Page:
Why Elizabeth Arden Picked Reese Witherspoon to Be the Brand’s New ‘Storyteller in Chief’

Someone who exemplifies its founder's glamour and achievement

Ads featuring Witherspoon will appear in May in glossies including Harper’s Bazaar, Town & Country and Vanity Fair.
Elizabeth Arden

Though she died in 1966, cosmetics pioneer Elizabeth Arden and the eponymous brand she created before women even had the right to vote have been in the spotlight in recent months thanks to War Paint, a musical about the parallel career tracks of Arden and Helena Rubinstein, who together built the modern beauty industry. Perhaps not surprisingly, it really wasn’t until the show opened on Broadway last summer that the public learned just how remarkable both women were—especially Arden, one of five children born to a farm family in Ontario, Canada, who learned about skin creams while working as a nurse. By 1908, Arden was working as a beautician’s assistant in New York and, two years later, opened her first store on Fifth Avenue. Arden was a leader of the women’s suffrage movement, pioneered the in-store makeover and created a company that Revlon acquired last year for a reported $419 million.

The actual Elizabeth Arden
Getty Images

A beauty brand could hardly hope for a better founder than that. And while there’s no getting Arden back, the brand has found someone who exemplifies her glamour and achievement. Last week, Arden announced that Reese Witherspoon would be the new face of the brand and its “storyteller in chief.”

While Witherspoon is a good fit for obvious reasons—the Oscar-winning actress has appeared in hits like Legally Blond and Walk the Line and has 9.1 million followers on Instagram—she’s also an entrepreneur who, like Arden herself, is a pioneer in a male-dominated realm. That lesser-known part of the actress’s life was what cinched the deal for the company.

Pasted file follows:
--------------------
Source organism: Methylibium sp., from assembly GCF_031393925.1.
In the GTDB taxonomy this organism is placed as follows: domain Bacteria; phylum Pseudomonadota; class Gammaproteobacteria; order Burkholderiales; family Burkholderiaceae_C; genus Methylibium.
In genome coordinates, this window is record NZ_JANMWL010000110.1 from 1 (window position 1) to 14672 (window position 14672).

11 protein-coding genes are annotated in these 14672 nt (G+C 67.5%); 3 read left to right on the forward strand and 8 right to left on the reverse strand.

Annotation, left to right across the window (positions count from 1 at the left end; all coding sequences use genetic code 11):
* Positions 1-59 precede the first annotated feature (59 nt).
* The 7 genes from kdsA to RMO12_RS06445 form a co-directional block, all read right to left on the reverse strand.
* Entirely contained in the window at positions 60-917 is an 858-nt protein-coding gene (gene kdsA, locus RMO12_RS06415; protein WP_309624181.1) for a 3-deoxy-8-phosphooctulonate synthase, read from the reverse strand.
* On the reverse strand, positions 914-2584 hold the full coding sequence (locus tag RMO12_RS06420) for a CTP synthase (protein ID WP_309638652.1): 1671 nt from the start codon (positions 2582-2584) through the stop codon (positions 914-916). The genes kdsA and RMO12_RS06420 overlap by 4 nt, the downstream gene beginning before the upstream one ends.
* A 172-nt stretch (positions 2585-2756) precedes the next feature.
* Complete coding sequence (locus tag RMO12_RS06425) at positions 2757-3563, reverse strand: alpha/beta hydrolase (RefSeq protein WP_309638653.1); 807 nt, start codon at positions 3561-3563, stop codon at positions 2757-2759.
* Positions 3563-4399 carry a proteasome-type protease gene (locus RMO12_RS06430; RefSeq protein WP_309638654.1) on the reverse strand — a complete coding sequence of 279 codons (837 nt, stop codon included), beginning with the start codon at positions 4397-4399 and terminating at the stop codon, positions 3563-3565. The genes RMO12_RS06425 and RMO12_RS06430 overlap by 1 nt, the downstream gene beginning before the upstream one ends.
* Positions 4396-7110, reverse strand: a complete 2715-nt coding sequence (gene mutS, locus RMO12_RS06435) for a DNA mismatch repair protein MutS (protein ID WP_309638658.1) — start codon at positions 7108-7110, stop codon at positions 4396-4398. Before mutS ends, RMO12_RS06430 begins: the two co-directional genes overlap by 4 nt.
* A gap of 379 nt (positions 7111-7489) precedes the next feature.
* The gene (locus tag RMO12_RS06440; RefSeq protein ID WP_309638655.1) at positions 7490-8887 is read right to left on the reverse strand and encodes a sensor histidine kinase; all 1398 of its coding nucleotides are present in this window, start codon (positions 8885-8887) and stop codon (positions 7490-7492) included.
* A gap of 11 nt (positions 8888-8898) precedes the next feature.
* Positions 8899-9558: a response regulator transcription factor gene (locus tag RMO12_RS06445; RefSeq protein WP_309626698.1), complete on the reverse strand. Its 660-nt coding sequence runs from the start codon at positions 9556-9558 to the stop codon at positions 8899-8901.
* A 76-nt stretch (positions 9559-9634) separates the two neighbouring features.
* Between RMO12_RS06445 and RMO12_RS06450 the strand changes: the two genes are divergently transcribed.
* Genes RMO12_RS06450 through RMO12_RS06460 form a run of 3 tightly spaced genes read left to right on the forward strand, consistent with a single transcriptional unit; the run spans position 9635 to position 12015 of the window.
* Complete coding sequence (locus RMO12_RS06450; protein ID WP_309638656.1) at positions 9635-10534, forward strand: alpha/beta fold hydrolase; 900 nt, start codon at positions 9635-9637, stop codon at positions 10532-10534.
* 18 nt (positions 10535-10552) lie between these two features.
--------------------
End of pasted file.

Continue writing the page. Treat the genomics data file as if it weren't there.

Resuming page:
“It was very important to us as a brand to find somebody who would truly embody the story of the brand,” explained Kara Langan, Elizabeth Arden’s svp of global marketing. “We believe in our heritage and who Elizabeth Arden was as a person, and despite the fact that she started her company over 100 years ago, the way she thought about women and beauty is relevant and contemporary. A lot of women don’t know that story anymore. We wanted someone who could embody that heritage of the brand”

“Of course, Reese is gorgeous,” Langan continued, “She has flawless skin, which is amazing for a brand founded in skin care—but as a person, the way she talks about wanting to empower women [and] to tell stories about strong and fascinating women—[that] goes along with who Elizabeth Arden was as a person and therefore who we are.”

Though she’s only 41, Witherspoon already has two Oscars on her mantelpiece, and was named as one of People magazine’s most beautiful women of 2016. But away from the red carpet (and the public spotlight), Witherspoon has fashioned a second career as a tastemaker and cultural messenger.

Five years ago, using her own funds, Witherspoon co-founded production company Pacific Standard, which released David Fincher’s Gone Girl and Wild, directed by Jean-Marc Vallée. In 2013, Witherspoon founded Draper James, a southern-influenced clothing brand named after Witherspoon’s grandparents and based on the “grace and charm that I was raised with growing up in Nashville, Tenn.,” as Witherspoon described it. (The brand sells its casual but upmarket fashions online and in stores in Nashville and Dallas.)

These ventures would be enough to keep someone with Witherspoon’s career busy, but last year, after parting ways with business partner Bruna Papandrea, Witherspoon folded Pacific Standard into a new venture called Hello Sunshine, a multimedia production company devoted to telling women’s stories.

And as Elizabeth Arden’s storyteller in chief, Witherspoon will be entrusted to tell the brand’s story, too. “[We’re] looking for her to be part of [our] creative content, particularly in social media,” Langan said, adding that the brand will “brief” the actress in the messaging it would like to get across “but then really allow her to craft how that message is put out there so that it really comes from her perspective.”

Langan added that down the road, Elizabeth Arden’s partnership may even expand to include Hello Sunshine as well. More immediately, however, ads featuring Witherspoon will appear in May in glossies including Harper’s Bazaar, Town & Country and Vanity Fair. Witherspoon will also be taking to social media with messages of beauty, empowerment and presumably a few history lessons on Elizabeth Arden, the person behind the brand.

For her part, Witherspoon appears to view the new partnership as more than just another endorsement check. “One of the first things that drew me to the brand was its rich heritage and history of supporting women,” the actress said in a prepared statement. “As one of the first female entrepreneurs, Elizabeth Arden paved the way for women like me.”